The Forbidden Kingdom

The Forbidden Kingdom

New on DVD this week, Jackie Chan and Jet Li star together for the first time in The Forbidden Kingdom; Tina Fey and Amy Poehler play the latest odd couple in Baby Mama; Fox Horror Classics volume two is out with three films from the 1930s and 1940s; and the direct-to-DVD film Day of the Dead: The Need to Feed chews up the classic George A. Romero film of the same name.

The Forbidden Kingdom
North-America’s fascination with stylized kung-fu movies is well covered with the DVD release of The Forbidden Kingdom, which is really notable release for one primary reason: the pairing of martial arts stars Jackie Chan and Jet Li. These are two of the biggest names in the world for Hong Kong-influenced action films, especially of the Hollywood variety, and while the film is certainly aimed at a younger audience, it’s still an almost must-see movie if you’re a fan of the genre.

Based on the legend of the Monkey King, a teenager is drawn into the past where he joins a group of warriors who must free the imprisoned leader who has been taken prisoner by the Jade Warlord. Chan plays the role of kung fu master Lu Yan, while Li is Silent Monk.

Starring alongside Chan and Li are Michael Angarano as the teenage Jason, Liu Yifei as Golden Sparrow, Collin Chou playing Jade Warlord, and Li Bingbing as the witch Ni Chang.

If that’s still not enough for you, the action scenes were choreographed by Wo Ping and Peter Pau, both known for their work on Crouching Tiger Hidden Dragon.

Critical consensus for the film was quite positive, with only a third of the big critics calling the film a dud. The rest of the major critics gave positive reviews, including Stephanie Zacharek of Salon.com who said, “When Chan and Li match wits, each celebrates the other’s presence. This isn’t just a martial-arts display; it’s generosity and camaraderie in motion.”

Baby Mama
Surrogate motherhood takes centre stage in comedy from some of the “comic geniuses” responsible for Saturday Night Live.

Tina Fey stars as Kate, a 37-year-old woman facing the fact that she wants to have a kid, but medically speaking, the odds aren’t in her favour. After meeting Angie (Amy Poehler), Kate does have a chance though, she just has to let the strange, child-like woman give birth to her baby,

As the latest version of the odd couple, neither can agree on how to act, or prepare for the baby though. Kate wants order and control, while Angie is a force of whim and fancy, let loose on Kate’s home when she has no other place to stay.

As with any film that involves SNL stars or talent of any kind, the problem is that the film just doesn’t look very funny, but reviews were above average across the board. “Neither Tina Fey nor Amy Poehler… has a compelling big-screen presence,” Colin Covert of the Minneapolis Star Tribune wrote. “And as a team they’re no Martin and Lewis. Still, their lightweight double act passes the time agreeably.”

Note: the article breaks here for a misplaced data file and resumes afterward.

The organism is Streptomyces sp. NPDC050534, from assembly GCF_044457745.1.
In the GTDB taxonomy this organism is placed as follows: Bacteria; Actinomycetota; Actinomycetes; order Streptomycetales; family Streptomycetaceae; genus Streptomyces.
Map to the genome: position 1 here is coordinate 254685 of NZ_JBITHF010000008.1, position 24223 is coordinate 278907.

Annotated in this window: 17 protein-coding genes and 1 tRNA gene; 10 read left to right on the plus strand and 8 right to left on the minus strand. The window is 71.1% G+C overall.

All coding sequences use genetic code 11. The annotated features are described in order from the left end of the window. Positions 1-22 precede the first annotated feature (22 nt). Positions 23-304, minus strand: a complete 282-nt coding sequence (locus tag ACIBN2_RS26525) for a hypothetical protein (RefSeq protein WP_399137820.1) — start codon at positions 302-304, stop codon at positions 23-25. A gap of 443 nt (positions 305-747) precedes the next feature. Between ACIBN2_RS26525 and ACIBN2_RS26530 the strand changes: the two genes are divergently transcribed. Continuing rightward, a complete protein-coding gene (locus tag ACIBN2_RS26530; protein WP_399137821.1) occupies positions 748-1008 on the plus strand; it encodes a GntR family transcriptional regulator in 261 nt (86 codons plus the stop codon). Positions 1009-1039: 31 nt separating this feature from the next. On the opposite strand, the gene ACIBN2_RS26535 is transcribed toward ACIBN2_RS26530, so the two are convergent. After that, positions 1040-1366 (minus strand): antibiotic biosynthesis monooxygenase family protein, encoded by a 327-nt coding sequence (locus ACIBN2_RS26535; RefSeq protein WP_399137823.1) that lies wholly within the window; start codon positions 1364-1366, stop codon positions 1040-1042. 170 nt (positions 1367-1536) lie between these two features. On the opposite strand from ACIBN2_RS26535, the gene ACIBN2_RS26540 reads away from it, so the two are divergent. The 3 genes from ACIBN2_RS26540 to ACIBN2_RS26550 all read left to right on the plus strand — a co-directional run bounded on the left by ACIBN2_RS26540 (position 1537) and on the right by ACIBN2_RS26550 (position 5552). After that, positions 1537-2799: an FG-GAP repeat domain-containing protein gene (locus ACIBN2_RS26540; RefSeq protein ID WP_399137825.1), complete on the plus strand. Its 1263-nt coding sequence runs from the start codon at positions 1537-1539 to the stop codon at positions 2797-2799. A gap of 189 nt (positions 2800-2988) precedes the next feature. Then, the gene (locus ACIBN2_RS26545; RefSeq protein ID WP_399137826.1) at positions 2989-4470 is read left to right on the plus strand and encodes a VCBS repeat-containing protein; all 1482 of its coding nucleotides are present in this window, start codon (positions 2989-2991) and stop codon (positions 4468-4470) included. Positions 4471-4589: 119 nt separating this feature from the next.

Tina Fey is surely one of the most talented stars to depart from SNL in some time, and her show 30 Rock is fantastic, but she can surely do better than this.

Also arriving on DVD this week…

Fox Horror Classics Collection, Vol. 2
Three of Fox’s early horror films debut in a special set this week, bringing together Chandu the Magician, Dragonwyck, and Dr. Renault’s Secret with a hand full of extras.

Released originally in the 30s and 40s, the films are hardly eligible to be called horror, but for anyone who loves the look and style of the era, these three movies are well worth a look. With stars Edmund Lowe, Bela Lugosi, J. Carrol Naish, and Vincent Price, the collection also has some very notable celebrities from the era, and the genre. The quality of the films is pretty good considering their age and relative obscurity, and actually adds something to the viewing.

Day of the Dead: The Need to Feed
On the modern horror side of things, Ving Rhame and Mena Suvari star in a remake of George A. Romero’s Day of the Dead. Unlike the average zombie film, this one features the super-powered living dead who run and jump, and even crawl across ceilings.

As a fan of Romero’s work it feels utterly wrong to me that someone tried to recreate one of his clever horror films. The problem in actuality though is that the film is simply a cheap knock-off with nothing interesting to add to the film or story, which cheapens the whole project to a near-worthless point for me.

Horror fans may still want to check it out for kicks, although I’m really not recommending it unless you have nothing else to watch.

New television arriving on DVD…

Dr. McDreamy himself is back with the fourth season of Grey’s Anatomy this week, plus the seventh season of Smallville, Ugly Betty the second season, and Medium season four.

About The Author

W. Andrew Powell
Editor-In-Chief
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W. Andrew Powell lives, sleeps, eats, and breaths movies and entertainment. Since launching The GATE in 1999 Andrew has enjoyed being a pest to any publicist who would return his calls. In his "spare time," Andrew is also an avid photographer, and writes about leisure travel and hotels around the world.

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